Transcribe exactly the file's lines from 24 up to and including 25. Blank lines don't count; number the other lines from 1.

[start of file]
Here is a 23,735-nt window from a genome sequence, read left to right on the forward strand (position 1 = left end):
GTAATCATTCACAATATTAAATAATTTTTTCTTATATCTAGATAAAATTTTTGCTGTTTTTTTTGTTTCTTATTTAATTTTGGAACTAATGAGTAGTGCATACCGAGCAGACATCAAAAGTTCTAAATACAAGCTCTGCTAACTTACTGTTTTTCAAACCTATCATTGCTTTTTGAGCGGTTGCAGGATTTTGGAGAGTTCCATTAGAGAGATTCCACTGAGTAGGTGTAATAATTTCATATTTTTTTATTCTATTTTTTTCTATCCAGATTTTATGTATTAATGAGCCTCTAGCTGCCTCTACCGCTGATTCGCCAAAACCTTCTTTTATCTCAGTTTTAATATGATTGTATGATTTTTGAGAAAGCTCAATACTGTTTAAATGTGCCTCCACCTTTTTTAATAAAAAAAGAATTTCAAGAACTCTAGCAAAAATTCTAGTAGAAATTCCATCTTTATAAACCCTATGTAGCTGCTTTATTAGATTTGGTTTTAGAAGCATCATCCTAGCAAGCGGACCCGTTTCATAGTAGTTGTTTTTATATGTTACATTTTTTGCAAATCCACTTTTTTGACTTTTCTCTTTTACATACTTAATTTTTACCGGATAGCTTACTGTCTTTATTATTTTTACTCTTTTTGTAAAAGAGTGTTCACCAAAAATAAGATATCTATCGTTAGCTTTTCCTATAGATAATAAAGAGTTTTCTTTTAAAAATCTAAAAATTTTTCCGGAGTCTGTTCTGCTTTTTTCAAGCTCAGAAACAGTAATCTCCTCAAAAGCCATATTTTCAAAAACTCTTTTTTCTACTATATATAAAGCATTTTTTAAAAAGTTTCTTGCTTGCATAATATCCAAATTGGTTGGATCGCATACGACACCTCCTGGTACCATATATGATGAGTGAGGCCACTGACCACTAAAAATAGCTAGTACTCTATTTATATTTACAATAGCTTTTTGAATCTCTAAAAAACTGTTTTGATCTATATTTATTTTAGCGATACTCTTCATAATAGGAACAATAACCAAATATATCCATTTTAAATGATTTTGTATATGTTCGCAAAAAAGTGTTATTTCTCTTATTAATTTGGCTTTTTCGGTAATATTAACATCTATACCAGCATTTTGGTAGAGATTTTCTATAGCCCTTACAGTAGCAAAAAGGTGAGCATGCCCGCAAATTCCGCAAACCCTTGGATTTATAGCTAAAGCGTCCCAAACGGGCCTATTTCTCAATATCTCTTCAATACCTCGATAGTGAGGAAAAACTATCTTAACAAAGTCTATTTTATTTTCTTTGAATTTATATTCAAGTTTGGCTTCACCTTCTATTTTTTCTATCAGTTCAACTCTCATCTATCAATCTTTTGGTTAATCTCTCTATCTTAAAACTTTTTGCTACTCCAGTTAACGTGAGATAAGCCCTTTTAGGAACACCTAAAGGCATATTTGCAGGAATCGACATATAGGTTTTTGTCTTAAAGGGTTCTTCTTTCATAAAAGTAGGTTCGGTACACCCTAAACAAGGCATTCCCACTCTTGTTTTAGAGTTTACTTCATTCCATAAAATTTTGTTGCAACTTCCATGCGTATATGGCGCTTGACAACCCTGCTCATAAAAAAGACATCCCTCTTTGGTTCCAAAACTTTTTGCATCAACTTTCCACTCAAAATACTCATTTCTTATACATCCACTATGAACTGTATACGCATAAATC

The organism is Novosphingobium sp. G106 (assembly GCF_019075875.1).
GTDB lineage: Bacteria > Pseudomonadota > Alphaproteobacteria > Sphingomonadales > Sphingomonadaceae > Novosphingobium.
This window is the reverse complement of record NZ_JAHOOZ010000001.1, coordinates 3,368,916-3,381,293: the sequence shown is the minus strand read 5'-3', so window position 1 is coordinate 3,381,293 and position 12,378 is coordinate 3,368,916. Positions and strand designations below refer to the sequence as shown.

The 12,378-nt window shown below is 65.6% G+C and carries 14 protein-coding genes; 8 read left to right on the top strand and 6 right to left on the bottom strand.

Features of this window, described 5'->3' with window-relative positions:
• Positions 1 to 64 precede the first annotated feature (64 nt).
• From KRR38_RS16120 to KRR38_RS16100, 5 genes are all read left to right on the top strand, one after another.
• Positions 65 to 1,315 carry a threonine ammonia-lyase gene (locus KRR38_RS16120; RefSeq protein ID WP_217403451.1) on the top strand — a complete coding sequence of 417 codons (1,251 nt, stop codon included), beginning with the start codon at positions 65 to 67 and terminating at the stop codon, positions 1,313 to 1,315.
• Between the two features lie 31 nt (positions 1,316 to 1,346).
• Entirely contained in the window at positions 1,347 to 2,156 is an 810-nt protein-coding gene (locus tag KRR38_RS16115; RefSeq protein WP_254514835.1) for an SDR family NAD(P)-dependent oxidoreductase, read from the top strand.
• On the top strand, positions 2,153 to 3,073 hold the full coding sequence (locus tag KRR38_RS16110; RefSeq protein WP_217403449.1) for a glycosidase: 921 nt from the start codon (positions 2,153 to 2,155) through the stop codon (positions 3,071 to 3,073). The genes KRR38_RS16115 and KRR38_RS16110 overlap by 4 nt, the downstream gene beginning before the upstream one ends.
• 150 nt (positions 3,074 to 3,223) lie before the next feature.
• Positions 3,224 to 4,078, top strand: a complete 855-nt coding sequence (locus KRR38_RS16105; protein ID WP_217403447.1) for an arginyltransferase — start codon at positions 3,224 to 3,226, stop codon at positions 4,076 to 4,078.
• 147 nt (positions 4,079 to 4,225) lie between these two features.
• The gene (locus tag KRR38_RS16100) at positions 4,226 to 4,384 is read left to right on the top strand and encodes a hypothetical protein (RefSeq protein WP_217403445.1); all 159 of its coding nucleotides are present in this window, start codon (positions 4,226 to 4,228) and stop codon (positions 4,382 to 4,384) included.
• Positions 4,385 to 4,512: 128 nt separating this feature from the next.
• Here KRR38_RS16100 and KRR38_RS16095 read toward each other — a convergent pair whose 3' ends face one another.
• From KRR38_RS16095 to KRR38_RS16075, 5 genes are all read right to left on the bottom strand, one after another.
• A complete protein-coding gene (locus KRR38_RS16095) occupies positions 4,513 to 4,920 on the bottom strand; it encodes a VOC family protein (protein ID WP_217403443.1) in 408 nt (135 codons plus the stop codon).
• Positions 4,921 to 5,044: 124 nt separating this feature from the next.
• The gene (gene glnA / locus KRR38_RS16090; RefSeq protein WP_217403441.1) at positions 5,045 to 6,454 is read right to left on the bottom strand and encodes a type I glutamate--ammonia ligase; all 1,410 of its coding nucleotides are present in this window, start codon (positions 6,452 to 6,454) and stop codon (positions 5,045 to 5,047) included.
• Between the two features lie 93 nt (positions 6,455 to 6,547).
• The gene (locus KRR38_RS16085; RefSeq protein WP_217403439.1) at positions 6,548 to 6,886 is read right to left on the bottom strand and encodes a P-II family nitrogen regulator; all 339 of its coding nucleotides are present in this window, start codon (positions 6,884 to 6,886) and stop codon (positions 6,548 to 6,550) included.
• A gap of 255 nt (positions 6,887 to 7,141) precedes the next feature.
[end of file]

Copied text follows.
• Between the two features lie 93 nt (positions 6,455 to 6,547).
• The gene (locus KRR38_RS16085; RefSeq protein WP_217403439.1) at positions 6,548 to 6,886 is read right to left on the bottom strand and encodes a P-II family nitrogen regulator; all 339 of its coding nucleotides are present in this window, start codon (positions 6,884 to 6,886) and stop codon (positions 6,548 to 6,550) included.